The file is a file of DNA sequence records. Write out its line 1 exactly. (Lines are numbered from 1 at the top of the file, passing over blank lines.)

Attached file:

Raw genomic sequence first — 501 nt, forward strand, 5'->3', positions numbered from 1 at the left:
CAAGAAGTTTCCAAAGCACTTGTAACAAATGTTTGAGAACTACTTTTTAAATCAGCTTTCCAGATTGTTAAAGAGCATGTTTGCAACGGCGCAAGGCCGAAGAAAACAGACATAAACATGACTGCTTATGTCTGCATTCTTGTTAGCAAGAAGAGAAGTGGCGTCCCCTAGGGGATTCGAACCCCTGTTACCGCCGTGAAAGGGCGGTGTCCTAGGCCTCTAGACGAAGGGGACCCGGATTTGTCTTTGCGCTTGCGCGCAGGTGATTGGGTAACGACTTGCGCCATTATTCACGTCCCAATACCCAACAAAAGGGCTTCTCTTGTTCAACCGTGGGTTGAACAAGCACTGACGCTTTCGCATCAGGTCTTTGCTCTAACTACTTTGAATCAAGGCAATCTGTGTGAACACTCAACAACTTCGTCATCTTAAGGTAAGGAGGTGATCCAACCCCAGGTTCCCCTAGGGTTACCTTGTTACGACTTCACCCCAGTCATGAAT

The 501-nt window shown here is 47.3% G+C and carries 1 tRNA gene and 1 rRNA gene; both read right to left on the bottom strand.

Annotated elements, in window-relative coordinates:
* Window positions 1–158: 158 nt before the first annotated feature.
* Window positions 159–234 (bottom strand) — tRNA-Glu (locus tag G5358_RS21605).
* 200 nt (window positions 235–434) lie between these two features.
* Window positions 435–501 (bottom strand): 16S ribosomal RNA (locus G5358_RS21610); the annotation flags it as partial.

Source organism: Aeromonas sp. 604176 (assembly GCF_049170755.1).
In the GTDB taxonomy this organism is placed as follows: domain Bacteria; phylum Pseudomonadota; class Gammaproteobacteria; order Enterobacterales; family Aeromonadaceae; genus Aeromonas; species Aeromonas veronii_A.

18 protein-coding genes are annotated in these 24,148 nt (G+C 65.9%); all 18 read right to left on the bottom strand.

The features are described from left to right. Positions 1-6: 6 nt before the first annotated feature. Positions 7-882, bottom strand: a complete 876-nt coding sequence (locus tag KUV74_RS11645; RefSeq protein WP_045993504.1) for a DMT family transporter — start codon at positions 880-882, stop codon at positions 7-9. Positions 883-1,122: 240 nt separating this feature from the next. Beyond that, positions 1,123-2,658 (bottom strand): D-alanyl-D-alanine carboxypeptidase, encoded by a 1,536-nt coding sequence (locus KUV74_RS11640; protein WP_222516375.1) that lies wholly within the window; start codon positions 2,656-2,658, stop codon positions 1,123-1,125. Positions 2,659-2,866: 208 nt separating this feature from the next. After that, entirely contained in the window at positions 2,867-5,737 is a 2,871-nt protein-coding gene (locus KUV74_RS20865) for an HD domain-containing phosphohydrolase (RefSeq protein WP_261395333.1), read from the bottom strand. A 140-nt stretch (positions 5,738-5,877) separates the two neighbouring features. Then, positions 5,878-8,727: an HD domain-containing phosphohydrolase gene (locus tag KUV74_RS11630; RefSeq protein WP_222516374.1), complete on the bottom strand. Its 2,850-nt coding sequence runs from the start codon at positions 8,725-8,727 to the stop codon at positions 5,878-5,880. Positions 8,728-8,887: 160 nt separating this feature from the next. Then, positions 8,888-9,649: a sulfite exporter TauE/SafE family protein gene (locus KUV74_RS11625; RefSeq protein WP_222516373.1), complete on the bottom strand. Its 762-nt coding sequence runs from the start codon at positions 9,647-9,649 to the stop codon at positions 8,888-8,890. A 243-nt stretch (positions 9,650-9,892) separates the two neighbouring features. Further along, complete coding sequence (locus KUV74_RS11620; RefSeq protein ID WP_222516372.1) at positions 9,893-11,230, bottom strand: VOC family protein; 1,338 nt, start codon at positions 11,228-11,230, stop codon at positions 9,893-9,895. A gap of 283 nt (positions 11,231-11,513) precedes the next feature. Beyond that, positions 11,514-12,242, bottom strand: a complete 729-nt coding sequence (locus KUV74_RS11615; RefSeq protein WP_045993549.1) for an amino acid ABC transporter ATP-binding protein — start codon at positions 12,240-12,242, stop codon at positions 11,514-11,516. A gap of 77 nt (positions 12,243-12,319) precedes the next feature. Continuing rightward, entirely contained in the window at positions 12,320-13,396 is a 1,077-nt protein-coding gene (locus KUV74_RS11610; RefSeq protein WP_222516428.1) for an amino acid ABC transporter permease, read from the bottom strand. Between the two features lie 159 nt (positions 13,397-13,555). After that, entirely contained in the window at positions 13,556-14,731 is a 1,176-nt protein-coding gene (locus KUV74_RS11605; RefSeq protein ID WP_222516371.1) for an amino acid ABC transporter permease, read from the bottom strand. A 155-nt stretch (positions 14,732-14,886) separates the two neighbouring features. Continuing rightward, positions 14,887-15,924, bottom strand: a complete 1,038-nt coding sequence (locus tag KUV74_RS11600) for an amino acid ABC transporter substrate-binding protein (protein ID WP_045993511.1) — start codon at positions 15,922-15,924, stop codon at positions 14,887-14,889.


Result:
Raw genomic sequence first — 501 nt, forward strand, 5'->3', positions numbered from 1 at the left: